Like the Comodo-dragon is smaller than it’s Australian cousin.It seems the Orangutan is giganto’s little reletive,wich would explain how this great Ape travelled so far from Africa.It would also explain why the Sydney Funnel-web’s vennom is toxic to Primates.
These apes are real I have seen six of them! I have camped in tents for many weeks and moths year round looking for these creatures. I have been all over the USA in about every state. I often go out on expeditions in search of this animal. E-mail me if you are close to the Charleston, W.V. area and would like to search with me on a future outing, firstname.lastname@example.org
Yes, this is based on real fossils. However, it should be noted that:
a) the available fossils are very incomplete, so much of the appearance is conjectural;
b) these fossils are extremely rare, suggesting the animal was never common;
c) the most recent known fossils are 300,000 years old, so it became extinct 100,000 years before the appearance of modern man’s species (Homo sapiens). This makes it extremely unlikely that it inspired legends of Bigfoot; and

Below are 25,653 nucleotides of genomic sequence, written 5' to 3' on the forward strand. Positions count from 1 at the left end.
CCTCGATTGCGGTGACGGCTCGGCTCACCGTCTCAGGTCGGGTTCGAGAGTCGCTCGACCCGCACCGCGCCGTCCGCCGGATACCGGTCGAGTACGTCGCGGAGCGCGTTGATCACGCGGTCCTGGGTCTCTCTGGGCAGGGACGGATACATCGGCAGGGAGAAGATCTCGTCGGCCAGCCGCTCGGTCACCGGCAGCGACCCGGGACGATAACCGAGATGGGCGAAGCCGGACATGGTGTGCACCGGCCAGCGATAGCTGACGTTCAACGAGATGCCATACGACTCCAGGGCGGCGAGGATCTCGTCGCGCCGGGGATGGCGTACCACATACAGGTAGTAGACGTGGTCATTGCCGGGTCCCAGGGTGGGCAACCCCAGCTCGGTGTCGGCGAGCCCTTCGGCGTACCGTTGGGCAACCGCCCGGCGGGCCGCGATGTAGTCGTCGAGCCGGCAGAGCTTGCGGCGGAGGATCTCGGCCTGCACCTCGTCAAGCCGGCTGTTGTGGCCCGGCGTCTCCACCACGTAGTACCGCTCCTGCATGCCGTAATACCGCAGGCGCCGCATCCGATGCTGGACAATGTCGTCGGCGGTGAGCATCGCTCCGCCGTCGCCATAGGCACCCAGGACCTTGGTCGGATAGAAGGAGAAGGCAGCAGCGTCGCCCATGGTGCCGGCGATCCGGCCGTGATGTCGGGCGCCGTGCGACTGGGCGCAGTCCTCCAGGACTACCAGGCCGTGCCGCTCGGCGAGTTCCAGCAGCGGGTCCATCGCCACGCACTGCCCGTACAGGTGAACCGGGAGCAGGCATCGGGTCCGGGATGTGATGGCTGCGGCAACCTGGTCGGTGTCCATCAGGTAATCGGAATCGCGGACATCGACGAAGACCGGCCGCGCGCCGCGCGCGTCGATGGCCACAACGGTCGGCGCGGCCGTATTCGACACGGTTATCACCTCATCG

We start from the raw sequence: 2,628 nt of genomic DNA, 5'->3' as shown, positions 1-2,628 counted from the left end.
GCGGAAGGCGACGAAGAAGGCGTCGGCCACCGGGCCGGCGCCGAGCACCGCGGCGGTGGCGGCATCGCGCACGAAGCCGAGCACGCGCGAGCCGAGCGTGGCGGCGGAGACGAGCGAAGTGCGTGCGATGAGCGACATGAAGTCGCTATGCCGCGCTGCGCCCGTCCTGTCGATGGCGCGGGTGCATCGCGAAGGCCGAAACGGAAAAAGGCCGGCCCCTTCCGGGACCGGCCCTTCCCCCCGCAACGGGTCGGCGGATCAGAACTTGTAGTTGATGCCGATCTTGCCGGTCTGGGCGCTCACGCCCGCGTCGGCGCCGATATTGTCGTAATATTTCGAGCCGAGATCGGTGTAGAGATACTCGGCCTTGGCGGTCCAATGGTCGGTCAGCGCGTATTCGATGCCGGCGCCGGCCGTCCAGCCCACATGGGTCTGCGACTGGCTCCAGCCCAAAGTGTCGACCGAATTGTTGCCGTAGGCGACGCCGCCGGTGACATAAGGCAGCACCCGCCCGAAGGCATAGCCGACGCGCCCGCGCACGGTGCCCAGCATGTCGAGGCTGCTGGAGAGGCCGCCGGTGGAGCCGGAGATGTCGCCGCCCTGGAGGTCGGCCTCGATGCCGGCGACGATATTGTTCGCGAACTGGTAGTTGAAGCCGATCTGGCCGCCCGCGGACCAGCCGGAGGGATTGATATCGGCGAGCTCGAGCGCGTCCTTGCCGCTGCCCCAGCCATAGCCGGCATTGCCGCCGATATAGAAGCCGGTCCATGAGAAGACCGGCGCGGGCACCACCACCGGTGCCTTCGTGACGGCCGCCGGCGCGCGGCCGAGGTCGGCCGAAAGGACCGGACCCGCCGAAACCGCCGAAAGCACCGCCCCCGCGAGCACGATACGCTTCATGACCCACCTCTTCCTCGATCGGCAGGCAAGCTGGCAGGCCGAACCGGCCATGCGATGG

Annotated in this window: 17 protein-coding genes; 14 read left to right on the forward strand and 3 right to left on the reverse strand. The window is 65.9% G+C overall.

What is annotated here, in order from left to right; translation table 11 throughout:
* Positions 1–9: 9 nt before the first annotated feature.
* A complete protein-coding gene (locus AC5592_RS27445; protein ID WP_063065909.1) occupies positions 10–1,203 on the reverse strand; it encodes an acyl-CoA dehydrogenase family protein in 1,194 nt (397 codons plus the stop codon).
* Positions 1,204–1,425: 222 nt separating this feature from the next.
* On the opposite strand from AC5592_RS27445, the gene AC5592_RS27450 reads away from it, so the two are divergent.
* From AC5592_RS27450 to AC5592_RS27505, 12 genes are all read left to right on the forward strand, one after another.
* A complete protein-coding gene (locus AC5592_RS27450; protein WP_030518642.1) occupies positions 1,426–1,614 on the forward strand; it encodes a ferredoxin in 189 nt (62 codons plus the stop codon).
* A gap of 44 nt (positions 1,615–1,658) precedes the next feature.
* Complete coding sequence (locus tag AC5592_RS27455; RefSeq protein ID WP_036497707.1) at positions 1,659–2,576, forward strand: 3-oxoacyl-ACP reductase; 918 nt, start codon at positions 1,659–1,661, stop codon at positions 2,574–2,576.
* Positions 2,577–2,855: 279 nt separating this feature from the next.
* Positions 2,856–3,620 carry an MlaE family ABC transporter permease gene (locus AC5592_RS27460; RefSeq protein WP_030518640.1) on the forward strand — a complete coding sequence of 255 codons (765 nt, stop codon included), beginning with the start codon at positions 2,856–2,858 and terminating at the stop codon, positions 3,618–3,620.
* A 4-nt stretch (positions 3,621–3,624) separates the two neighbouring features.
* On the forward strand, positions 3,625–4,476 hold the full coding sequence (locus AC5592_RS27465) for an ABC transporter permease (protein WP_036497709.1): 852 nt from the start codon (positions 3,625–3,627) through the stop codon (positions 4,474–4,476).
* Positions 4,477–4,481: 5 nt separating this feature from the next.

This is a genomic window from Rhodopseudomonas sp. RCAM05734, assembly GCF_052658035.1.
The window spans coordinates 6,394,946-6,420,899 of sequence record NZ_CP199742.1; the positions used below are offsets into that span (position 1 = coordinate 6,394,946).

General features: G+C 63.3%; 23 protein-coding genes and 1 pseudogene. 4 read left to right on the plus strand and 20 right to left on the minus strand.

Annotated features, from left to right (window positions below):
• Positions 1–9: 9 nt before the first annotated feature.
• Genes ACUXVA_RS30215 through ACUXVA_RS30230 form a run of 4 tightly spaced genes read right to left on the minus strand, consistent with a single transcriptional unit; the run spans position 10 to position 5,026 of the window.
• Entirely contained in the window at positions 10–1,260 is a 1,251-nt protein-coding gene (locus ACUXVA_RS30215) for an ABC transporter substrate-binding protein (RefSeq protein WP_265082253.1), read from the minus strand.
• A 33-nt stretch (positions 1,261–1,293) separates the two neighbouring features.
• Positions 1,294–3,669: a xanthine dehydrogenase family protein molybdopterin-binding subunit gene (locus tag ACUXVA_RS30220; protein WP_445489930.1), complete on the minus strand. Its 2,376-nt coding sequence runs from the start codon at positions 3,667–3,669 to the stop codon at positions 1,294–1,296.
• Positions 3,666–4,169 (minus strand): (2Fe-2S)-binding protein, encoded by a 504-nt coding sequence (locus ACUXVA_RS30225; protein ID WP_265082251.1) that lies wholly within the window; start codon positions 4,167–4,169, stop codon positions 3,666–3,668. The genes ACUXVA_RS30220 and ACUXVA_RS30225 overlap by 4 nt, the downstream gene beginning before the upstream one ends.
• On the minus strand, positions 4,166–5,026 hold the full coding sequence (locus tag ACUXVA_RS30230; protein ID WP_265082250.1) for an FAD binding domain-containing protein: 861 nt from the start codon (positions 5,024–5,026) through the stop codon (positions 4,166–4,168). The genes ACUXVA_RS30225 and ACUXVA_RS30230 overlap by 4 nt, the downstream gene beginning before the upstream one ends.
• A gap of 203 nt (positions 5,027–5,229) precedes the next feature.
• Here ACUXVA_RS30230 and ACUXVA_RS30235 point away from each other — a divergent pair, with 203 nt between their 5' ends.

d) although many aboriginal tribes of America had legends of wild forest men (as indeed did other peoples around the world), it is *not* true, as is often claimed, that these legends were of gigantic fur covered hominids. The sasquatch “legend” was largely made up in the 1920s by author J.W. Burns. Some aboriginal tribes had legends of furry wild men — but they were tiny dwarves, not giants. Some tribes had legends of gigantic cannibal wild men — but they looked just like men, they weren’t covered in shaggy fur. Burns just mixed all the stories together and made up an Injun’ sounding name for it. Yeah, that’s right, “sasquatch” isn’t even a real aboriginal word.
Plains Indians encountered human giants – cannibals. Giant apes are another category altogether. Go back farther into history than 1900- read Buffalo Bill’s biography. See the bones found in museums all over america. and go hunting with the chap above 🙂